Chocolate gets top billing here, and for good reason. Bernstein favors top-shelf Callebaut Belgian chocolate in her baking, and the results are worth noting. The chocolate polenta cake was a rich, creamy slab of black velvet with a bittersweet, almost peppery aftertaste. A trio of truffles barely larger than aggie marbles were dark as pitch, barely sweetened, densely sticky, and delivered more zip and endorphins per milligram than the chewiest espresso. And the chocolate chip pecan cookies were like nuts and candy chunks barely held together with a spoonful of undercooked dough: perhaps better than the best Toll Houses.

The menu's other desserts were almost as good. Our gelato of the day, caramel balsamic, was odd in theory and delectable in practice: buttery, toffeelike ice cream with a fruity, ferocious bite to it, and irresistible after the first spoonful. The risotto pudding — kind of sweet, slightly chewy, and suffused with the flavor of brandied fig — wasn't as successful. But the honey and pine nut tart layered whole pignolas atop buttery caramel and a shortbread crust to excellent sweet-and-salty effect, and the ricotta tart was even better: a lighter, more refreshing variation on cheesecake, with a lush cornmeal crust and the sweet tang of orange peel. And if you just want something to dunk into your coffee, the biscotti were light, buttery, and rich with the flavor of sesame.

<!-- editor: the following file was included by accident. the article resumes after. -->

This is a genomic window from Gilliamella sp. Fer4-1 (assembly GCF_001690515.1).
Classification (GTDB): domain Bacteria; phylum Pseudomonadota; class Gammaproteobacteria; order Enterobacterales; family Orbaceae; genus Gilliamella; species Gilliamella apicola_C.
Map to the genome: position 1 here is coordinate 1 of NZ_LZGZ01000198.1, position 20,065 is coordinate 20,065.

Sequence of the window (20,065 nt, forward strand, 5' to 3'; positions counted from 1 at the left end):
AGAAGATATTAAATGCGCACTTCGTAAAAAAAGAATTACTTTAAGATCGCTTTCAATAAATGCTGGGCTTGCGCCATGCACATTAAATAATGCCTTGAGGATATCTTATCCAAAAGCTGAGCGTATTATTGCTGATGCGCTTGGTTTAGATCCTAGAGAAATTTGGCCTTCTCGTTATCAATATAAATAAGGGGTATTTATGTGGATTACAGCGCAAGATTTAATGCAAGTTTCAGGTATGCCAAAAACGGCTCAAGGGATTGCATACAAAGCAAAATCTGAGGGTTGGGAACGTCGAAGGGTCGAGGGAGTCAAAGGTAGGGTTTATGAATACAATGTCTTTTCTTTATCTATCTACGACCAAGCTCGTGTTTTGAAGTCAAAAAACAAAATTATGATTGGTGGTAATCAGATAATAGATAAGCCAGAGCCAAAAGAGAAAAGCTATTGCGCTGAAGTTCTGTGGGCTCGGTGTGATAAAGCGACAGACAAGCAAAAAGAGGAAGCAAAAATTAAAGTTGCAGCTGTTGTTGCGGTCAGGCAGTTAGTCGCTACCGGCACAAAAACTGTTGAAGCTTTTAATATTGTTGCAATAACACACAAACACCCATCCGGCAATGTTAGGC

As its name indicates, Cioccolata Di Vino is as much wine bar as sweet shop, and the place has the (carefully assembled) wine list to prove it. The cellar's nearly three dozen offerings were selected to complement the sweet and spicy flavors of the menu, and they range from Ronchi di Pietro's pinot grigio (nice with the goat cheese tartlet) to Terre di Gioia's pinot nero (perfect with the involtini) to Terregaie's tart, bracing prosecco (a marvelous aperitif all on its own). There's also a wide array of dessert wines (natch), including a Bodega Bay Port Works white port that does those chocolate chip cookies proud. Most wines are available by the glass (six by the taste); red and white flights are offered as well. In addition there are two beers on tap, Alaskan Amber and Blue Moon.

More than half of the items on the antipasti menu are meat-free and suitable for vegetarians (if not vegans). Options include a platter of robiola, pecorino, and cambozola cheeses with figs, almonds, chestnut honey, and macerated apricots; a mixed salad with crimini mushrooms, dried cranberries, roasted almonds, and gorgonzola; bruschetta with goat cheese and tomato sauce; savory rosemary-parmesan biscotti; oven-roasted olives with fresh herbs; and the garlic-rosemary cannellini beans. (Although the soup and the frittata we sampled were both vegetarian-friendly, these items change daily.)

Cioccolata Di Vino is a welcome addition to the local dining scene. It's a place where you can breakfast on cioccolata densa and a freshly baked cornetto, enjoy a snack or a meal of zuppa, pasta, insalata, and gelato, chat with a friend over a couple of glasses of wine, or sip an espresso and watch the world go by. Just like in the old country.